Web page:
Theologica Germanica

Chapter 42

A Question: whether we can know God and not love Him, and how there are two kinds of Light and Love -- a true and a false.

Here is an honest question; namely, it hath been said that he who knoweth God and loveth Him not, will never be saved by his knowledge; the which sounds as if we might know God and not love Him. Yet we have said elsewhere, that where God is known, He is also loved, and whosoever knoweth God must love Him. How may these things agree? Here ye must mark one thing. We have spoken of two Lights -- a True and a False. So also there are two kinds of Love, a True and a False. And each kind of Love is taught or guided by its own kind of Light or Reason. Now, the True Light maketh True Love, and the False Light maketh False Love; for whatever Light deemeth to be best, she delivereth unto Love as the best, and biddeth her love it, and Love obeyeth, and fulfilleth her commands.

Now, as we have said, the False Light is natural, and is Nature herself. Therefore every property belongeth unto it which belongeth unto nature, such as the Me, the Mine, the Self, and the like; and therefore it must needs be deceived in itself and be false; for no I, Me, or Mine, ever came to the True Light or Knowledge undeceived, save once only; to wit, in God made Man. And if we are to come to the knowledge of the simple Truth, all these must depart and perish. And in particular it belongeth to the natural Light that it would fain know or learn much, if it were possible, and hath great pleasure, delight and glorying in its discernment and knowledge; and therefore it is always longing to know more and more, and never cometh to rest and satisfaction, and the more it learneth and knoweth, the more doth it delight and glory therein. And when it hath come so high, that it thinketh to know all things and to be above all things, it standeth on its highest pinnacle of delight and glory, and then it holdeth Knowledge to be the best and noblest of all things, and therefore it teacheth Love to love knowledge and discernment as the best and most excellent of all things. Behold, then knowledge and discernment come to be more loved than that which is discerned, for the false natural Light loveth its knowledge and powers, which are itself, more than that which is known. And were it possible that this false natural Light should understand the simple Truth, as it is in God and in truth, it still would not lose its own property, that is, it would not depart from itself and its own things. Behold, in this sense there is knowledge without the love of that which is or may be known.

Also this Light riseth and climbeth so high that it vainly thinketh that it knoweth God and the pure, simple Truth, and thus it loveth itself in Him. And it is true that God can be known only by God. Wherefore as this Light vainly thinketh to understand God, it imagineth itself to be God, and giveth itself out to be God, and wisheth to be accounted so, and thinketh itself to be above all things, and well worthy of all things, and that it hath a right to all things, and hath got beyond all things, such as commandments, laws, and virtue, and even beyond Christ and a Christian life, and setteth all these at nought, for it doth not set up to be Christ, but the Eternal God. And this is because Christ’s life is distasteful and burdensome to nature, therefore she will have nothing to do with it; but to be God in eternity and not man, or to be Christ as He was after His resurrection, is all easy, and pleasant, and comfortable to nature, and so she holdeth it to be best. Behold, with this false and deluded Love, something may be known without being loved, for the seeing and knowing is more loved than that which is known. Further, there is a kind of learning which is called knowledge; to wit, when, through hearsay, or reading, or great acquaintance with Scripture, some fancy themselves to know much, and call it knowledge, and say, ’I know this or that.’ And if you ask, ’How dost thou know it?’ they answer, ’I have read it in the Scriptures,’ and the like. Behold, this they call understanding, and knowing. Yet this is not knowledge, but belief, and many things are known and loved and seen only with this sort of perceiving and knowing.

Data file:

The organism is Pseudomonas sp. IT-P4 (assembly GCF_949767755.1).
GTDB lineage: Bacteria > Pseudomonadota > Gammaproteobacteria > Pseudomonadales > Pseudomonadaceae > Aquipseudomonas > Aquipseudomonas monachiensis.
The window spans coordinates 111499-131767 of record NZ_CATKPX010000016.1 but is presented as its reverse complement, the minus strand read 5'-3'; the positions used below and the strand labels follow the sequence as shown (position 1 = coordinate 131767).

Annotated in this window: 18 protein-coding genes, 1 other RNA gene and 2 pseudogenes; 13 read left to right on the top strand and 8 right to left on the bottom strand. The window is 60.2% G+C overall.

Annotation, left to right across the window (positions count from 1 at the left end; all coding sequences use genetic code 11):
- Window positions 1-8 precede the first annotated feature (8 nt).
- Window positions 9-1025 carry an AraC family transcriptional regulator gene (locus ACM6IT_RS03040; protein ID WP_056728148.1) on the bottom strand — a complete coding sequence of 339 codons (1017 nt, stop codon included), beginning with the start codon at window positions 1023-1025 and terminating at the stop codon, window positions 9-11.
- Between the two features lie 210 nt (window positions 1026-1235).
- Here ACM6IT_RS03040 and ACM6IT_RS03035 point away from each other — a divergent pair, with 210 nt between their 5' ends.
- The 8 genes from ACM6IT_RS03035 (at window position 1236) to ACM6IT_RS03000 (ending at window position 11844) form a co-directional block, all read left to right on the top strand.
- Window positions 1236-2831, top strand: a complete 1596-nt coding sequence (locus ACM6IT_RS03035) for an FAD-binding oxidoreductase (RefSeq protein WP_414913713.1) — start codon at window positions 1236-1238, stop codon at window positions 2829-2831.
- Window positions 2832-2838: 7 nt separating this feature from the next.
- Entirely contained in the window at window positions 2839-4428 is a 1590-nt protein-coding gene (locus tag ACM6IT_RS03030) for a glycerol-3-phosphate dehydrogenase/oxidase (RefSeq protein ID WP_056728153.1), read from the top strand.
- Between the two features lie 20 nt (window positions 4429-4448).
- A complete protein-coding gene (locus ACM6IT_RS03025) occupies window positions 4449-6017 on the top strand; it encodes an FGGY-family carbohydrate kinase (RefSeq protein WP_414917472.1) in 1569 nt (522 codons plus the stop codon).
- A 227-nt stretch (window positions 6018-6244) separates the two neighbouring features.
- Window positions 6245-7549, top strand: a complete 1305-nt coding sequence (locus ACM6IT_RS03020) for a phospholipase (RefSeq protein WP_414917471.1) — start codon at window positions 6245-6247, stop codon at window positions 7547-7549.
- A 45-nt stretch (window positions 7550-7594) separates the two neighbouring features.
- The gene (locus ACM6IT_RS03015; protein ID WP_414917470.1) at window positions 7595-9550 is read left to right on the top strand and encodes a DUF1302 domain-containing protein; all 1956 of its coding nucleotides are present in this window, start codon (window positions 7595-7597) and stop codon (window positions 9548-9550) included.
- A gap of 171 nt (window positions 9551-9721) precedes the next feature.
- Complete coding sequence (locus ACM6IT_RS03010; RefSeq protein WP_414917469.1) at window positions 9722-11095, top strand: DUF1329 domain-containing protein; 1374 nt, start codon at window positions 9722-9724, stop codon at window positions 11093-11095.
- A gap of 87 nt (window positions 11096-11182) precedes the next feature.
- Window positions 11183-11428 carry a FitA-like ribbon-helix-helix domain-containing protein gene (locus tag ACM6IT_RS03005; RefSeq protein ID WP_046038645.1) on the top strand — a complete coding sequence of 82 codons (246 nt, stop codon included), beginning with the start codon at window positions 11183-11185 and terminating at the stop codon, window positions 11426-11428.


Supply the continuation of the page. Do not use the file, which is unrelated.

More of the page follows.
There is also yet another kind of Love, which is especially false, to wit, when something is loved for the sake of a reward, as when justice is loved not for the sake of justice, but to obtain something thereby, and so on. And where a creature loveth other creatures for the sake of something that they have, or loveth God, for the sake of something of her own, it is all false Love; and this Love belongeth properly to nature, for nature as nature can feel and know no other love than this; for if ye look narrowly into it, nature as nature loveth nothing beside herself. On this wise something may be seen to be good and not loved.

But true Love is taught and guided by the true Light and Reason, and this true, eternal and divine Light teacheth Love to love nothing but the One true and Perfect Good, and that simply for its own sake, and not for the sake of a reward, or in the hope of obtaining anything, but simply for the Love of Goodness, because it is good and hath a right to be loved. And all that is thus seen by the help of the True Light must also be loved of the True Love. Now that Perfect Good, which we call God, cannot be perceived but by the True Light; therefore He must be loved wherever He is seen or made known.

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